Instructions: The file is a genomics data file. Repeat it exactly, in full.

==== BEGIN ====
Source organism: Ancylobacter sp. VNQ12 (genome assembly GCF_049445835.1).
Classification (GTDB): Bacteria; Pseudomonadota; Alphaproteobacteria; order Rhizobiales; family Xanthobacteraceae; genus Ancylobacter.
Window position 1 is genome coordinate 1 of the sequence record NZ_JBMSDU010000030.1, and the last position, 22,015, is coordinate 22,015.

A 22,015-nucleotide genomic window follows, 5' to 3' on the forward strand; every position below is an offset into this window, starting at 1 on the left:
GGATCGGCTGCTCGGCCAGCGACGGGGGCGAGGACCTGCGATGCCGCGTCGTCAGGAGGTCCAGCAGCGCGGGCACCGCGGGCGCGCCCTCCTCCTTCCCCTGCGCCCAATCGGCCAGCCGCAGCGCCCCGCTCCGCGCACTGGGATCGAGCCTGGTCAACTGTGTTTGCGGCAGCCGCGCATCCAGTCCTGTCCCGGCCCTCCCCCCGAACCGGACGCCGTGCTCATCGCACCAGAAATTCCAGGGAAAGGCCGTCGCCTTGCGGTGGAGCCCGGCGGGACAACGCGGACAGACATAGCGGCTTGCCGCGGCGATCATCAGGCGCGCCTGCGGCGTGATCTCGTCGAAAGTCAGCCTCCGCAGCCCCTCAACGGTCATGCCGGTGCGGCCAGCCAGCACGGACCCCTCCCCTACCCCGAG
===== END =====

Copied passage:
Source organism: Ancylobacter sp. VNQ12 (genome assembly GCF_049445835.1).
Classification (GTDB): Bacteria; Pseudomonadota; Alphaproteobacteria; order Rhizobiales; family Xanthobacteraceae; genus Ancylobacter.
Window position 1 is genome coordinate 1 of the sequence record NZ_JBMSDU010000030.1, and the last position, 22,015, is coordinate 22,015.

A 22,015-nucleotide genomic window follows, 5' to 3' on the forward strand; every position below is an offset into this window, starting at 1 on the left:
GGATCGGCTGCTCGGCCAGCGACGGGGGCGAGGACCTGCGATGCCGCGTCGTCAGGAGGTCCAGCAGCGCGGGCACCGCGGGCGCGCCCTCCTCCTTCCCCTGCGCCCAATCGGCCAGCCGCAGCGCCCCGCTCCGCGCACTGGGATCGAGCCTGGTCAACTGTGTTTGCGGCAGCCGCGCATCCAGTCCTGTCCCGGCCCTCCCCCCGAACCGGACGCCGTGCTCATCGCACCAGAAATTCCAGGGAAAGGCCGTCGCCTTGCGGTGGAGCCCGGCGGGACAACGCGGACAGACATAGCGGCTTGCCGCGGCGATCATCAGGCGCGCCTGCGGCGTGATCTCGTCGAAAGTCAGCCTCCGCAGCCCCTCAACGGTCATGCCGGTGCGGCCAGCCAGCACGGACCCCTCCCCTACCCCGAG